Out of the Abundance of the Intellect the Mouth Speaks

Daily Scripture readings for November, set #23:

2 Kings, chapters 20-21
Psalm 120
Luke 6:37-42
Phil 4:1-7

I took a few courses in college from well-known author and pastor Greg Boyd. He holds some theological positions that differ significantly from most of the other authors I’ve read. However, in his open theism treatise God Of The Possible, he puts forward a very compelling argument for God’s interaction with humanity as a basis for God’s decision-making. Boyd’s thesis is basically this: If God wanted to tell us that he in fact DOES base some of his decisions on his interactions with us, how could he be MORE CLEAR about that than in passages such as 2 Kings 20:5-6? “I have heard your prayer; I have seen your tears. Behold, I will heal you. On the third day you shall go up to the house of the Lord, and I will add fifteen years to your life.” Add fifteen years to your life? Add to what?

Psalm 120 begins a fifteen chapter series of “Songs of Ascent.” If you, like me, aren’t sure what that means or whether it is significant, a lengthy (and somewhat boring… can I say that?) article on  it can be found here.

Luke 6, verse 42: “How can you say to your brother, ‘Brother, let me take out the speck that is in your eye,’ when you yourself do not see the log that is in your own eye? You hypocrite, first take the log out of your own eye, and then you will see clearly to take out the speck that is in your brother’s eye.” Implication: One CAN be successful in removing the log out of one’s eye. One then has permission, and is even equipped, to help others.

The “peace of God” is not only meant to give us peace, but also to GUARD us. “And the peace of God, which surpasses all understanding, will guard your hearts and your minds in Christ Jesus” (Phil 4:7).

Daily Scripture readings for November, set #24:

2 Kings, chapters 22-23
Psalm 121
Luke 6:43-49
Phil 4:8-13

The young king Josiah understands the nature of Israel’s trouble. “For great is the wrath of the Lord that is kindled against us, because our fathers have not obeyed the words of this book, to do according to all that is written concerning us” (2Kings 22:13). Josiah does not try to justify himself or argue his case before the Lord, he simply acknowledges that God’s wrath is upon him and the rest of Judah.

A promise to the one who trusts in the Lord: “The Lord will keep you from all evil; he will keep your life” (Ps 121:7). BUT… bad things will still happen to you, not to mention that you will eventually die. The Lord just doesn’t see those things as “evil.”

“For out of the abundance of the heart his mouth speaks” (Lk 6:45). Notice that this verse does NOT say that speech comes from the abundance of the vocabulary, or confidence, or even intellect. Just from the heart.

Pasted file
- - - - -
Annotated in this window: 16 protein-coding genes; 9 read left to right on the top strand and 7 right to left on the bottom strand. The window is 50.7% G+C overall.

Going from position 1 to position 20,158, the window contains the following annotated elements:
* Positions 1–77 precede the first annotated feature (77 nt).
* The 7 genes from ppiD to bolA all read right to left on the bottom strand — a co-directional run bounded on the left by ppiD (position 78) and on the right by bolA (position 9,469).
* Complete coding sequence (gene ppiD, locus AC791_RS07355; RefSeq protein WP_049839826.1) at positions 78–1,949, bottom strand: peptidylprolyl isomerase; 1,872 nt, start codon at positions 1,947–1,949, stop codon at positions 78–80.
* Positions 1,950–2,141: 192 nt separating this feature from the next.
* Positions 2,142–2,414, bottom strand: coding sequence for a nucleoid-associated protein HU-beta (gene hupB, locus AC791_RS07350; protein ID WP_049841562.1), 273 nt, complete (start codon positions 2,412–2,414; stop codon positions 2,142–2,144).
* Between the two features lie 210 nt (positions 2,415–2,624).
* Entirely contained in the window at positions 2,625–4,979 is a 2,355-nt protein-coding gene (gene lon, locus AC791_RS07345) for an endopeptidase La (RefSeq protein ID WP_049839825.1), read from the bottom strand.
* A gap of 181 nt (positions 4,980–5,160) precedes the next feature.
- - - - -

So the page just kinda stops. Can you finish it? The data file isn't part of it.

Not the typical American Christian prayer: “I have learned in whatever situation I am to be content. I know how to be brought low, and I know how to abound. In any and every circumstance, I have learned the secret of facing plenty and hunger, abundance and need. I can do all things through him who strengthens me” (Phil 4:11-13).

Daily Scripture readings for November, set #25:

2 Kings, chapters 24-25
Psalm 122
Luke 7:1-10
Phil 4:14-23

“And theLord sent against him bands of the Chaldeans and bands of the Syrians and bands of the Moabites and bands of the Ammonites, and sent them against Judah to destroy it, according to the word of the Lord that he spoke by his servants the prophets” (2Kings 24:2). Those who destroyed Judah were SENT by the Lord for that very purpose.

“Pray for the peace of Jerusalem!” (Ps 122:6). Is this call applicable for present day Jerusalem? Probably not.

It’s interesting to me that the Jewish leaders tell Jesus that the centurion in Luke 7 is “worthy” of Jesus’ healing his son, but the centurion himself states that he is unworthy of having Jesus even enter his house. “When he was not far from the house, the centurion sent friends, saying to him, “Lord, do not trouble yourself, for I am not worthy to have you come under my roof” (Lk 7:6).

Philippians 4:13 is, in my mind, one of the heaviest and most powerful texts on giving/tithing or whatever you want to call it. Paul, in encouraging the Philippian church to continue their giving to him, says this: “Not that I seek the gift, but I seek ithe fruit that increases to your credit.” He is telling them that it’s not where his provision will come from that worries him, but rather whether they will gain the fruit that comes to them through giving. There is something that the Philippians will gain through giving, and Paul wants them to have this gain.

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